In the background, as I apply for jobs, I have been binging old episodes of “One Tree Hill.” We often mock and dismiss the soapiness of the WB/CW shows because we believe they cater to teenagers. Still, teens are the most vulnerable, and these shows possess nuggets of wisdom that most people never achieve to comprehend. In season seven, Haley Scott lost her mother to cancer. She had a husband, a son, two sisters, two impressive careers, a phenomenal home, and loyal friends, yet she suffered depression. She drank; she set fire to her grand piano and even tried to drown herself in an attempt to feel. The dramatization depicted the sadness of losing the parent that loved us and understood us the most. She was told that children, her son Jamie, was there to compensate when losing a parent, but still, it was not enough of a comfort for her. Imagine what it would be without any of those crutches in my life, yet I have not even considered her actions.

This past weekend a parent of a group Bat Mitzvah girl, someone I have known since I was seven, posted on Facebook about the group’s mitzvah project. The children were selling cakes, which this so-called friend has a home business and makes, raising money for a children’s hospital and local animal shelter. I offered to give 20 percent of what I would make to the girls’ charities if the families bought a commissioned portrait commemorating their child’s milestone. It would have helped those charities immensely. Yet she called what I was offering solicitation instead of seeing that in helping me, she would have been doing two mitzvahs assisting the children’s charities and me, who is financially drowning. She could have paid it forward. All her friends and acquaintances have supported her business endeavors, she could have done the same, and throwing me a lifeline would have meant the world.

My friend told me to reach out to people not to feel alone. Others tell me to go out, walk, or take a class, but I am the type of person who feels alone in a crowded room. It feels superficial if the people in it do not have a personal connection to me. I am tired of reaching out to people who do not want to bother me; it becomes demoralizing. In Canada, on January 26, we have the annual Bell Media Let’s Talk Day to destigmatize mental health conditions and make it possible for people to ask for help when needed. People have mistaken the grieving process for depression, but it is a natural process; by labeling it, I am forced to put on this extra front on everything I have to deal with.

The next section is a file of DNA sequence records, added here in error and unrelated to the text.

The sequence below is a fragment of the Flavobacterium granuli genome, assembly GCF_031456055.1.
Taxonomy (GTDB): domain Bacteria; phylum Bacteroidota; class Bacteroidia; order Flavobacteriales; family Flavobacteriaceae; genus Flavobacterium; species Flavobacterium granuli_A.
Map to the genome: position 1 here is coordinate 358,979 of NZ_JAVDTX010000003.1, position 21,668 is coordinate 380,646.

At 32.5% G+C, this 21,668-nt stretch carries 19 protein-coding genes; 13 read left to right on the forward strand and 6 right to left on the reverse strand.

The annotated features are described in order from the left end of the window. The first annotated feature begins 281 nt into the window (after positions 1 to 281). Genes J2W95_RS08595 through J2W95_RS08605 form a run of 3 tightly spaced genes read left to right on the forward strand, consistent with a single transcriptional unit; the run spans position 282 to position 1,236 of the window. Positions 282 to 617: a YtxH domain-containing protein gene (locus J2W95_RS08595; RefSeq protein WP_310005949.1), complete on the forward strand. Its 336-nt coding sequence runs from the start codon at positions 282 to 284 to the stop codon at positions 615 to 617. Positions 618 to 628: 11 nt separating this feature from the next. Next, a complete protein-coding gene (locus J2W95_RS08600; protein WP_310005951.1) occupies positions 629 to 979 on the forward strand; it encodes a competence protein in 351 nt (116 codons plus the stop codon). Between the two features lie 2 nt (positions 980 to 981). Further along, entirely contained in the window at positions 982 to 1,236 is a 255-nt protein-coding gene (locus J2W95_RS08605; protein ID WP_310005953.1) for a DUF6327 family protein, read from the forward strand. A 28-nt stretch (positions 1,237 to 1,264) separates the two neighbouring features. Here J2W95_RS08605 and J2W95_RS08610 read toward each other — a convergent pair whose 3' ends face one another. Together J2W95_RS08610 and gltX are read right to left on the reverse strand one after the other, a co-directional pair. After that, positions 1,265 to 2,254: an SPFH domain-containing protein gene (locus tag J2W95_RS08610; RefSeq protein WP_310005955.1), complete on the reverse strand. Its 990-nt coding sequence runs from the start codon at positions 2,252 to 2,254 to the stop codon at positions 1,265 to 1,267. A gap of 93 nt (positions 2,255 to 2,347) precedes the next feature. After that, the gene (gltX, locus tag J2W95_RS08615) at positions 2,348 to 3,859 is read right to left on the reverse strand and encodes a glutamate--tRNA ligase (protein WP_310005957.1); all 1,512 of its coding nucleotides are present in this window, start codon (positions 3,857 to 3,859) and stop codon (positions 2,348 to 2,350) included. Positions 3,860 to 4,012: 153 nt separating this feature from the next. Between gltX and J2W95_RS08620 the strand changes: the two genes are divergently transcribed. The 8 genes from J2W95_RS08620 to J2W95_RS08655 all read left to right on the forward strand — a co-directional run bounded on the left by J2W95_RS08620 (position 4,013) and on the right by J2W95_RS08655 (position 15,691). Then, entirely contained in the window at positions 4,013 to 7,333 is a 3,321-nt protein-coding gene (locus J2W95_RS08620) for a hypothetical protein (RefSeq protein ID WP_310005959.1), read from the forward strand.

I have been stronger than I have ever thought possible; as my mother used to say, she is made of ayzn, iron in Yiddish. I inherited that from her, but that does not mean I do not still need people to reach out and help me from falling because I do. McGill history professor and Zionist thinker Gil Troy, who was also one of my university mentors, would sell his co-authored biography of Nathan Sharansky’s life, “Never Alone: Prison, Politics, and My People,” by saying no Jew is ever alone because the Jewish community surrounds and supports them. In Season 8, months later, Haley, on the mend, decides to pay it forward by working at a crisis phone line. There is a scene where a caller tells her, “The worst part is the loneliness, the crushing black loneliness that makes me feel like there is no magic left in the world.” Haley responds to the caller with some sage advice, “Sometimes when things seem the most desperate people find you, help is out there, you are not alone.” I hope that is true because I am still waiting.

About the Author
Bonnie K. Goodman, BA, MLIS is a librarian, historian, and journalist. She has a BA in History & Art History, an MLIS, Masters in Library and Information Studies both from McGill University. She has done graduate work in Jewish history at Concordia University as part of the MA in Judaic Studies program, where her thesis was entitled, "Unconditional Loyalty to the Cause: Southern Whiteness, Jewish Women, and Anti-Semitism, 1860-1913." She is the author of “Silver Boom! The Rise and Decline of Leadville, Colorado as the United States Silver Capital, 1860–1896,” and contributed the overviews and chronologies to the “History of American Presidential Elections, 1789–2008,” edited by Gil Troy, Arthur M. Schlesinger, and Fred L. Israel (2012). She is a former Features Editor at the History News Network and reporter at Examiner.com where she covered politics, universities, Judaism, and news. She has a dozen years of experience in education and political journalism. She is currently expanding her article about Confederate cabinet secretary Judah Benjamin "The Mysterious Prince of the Confederacy: Judah P. Benjamin and the Jewish goal of whiteness in the South" into a full-length biography.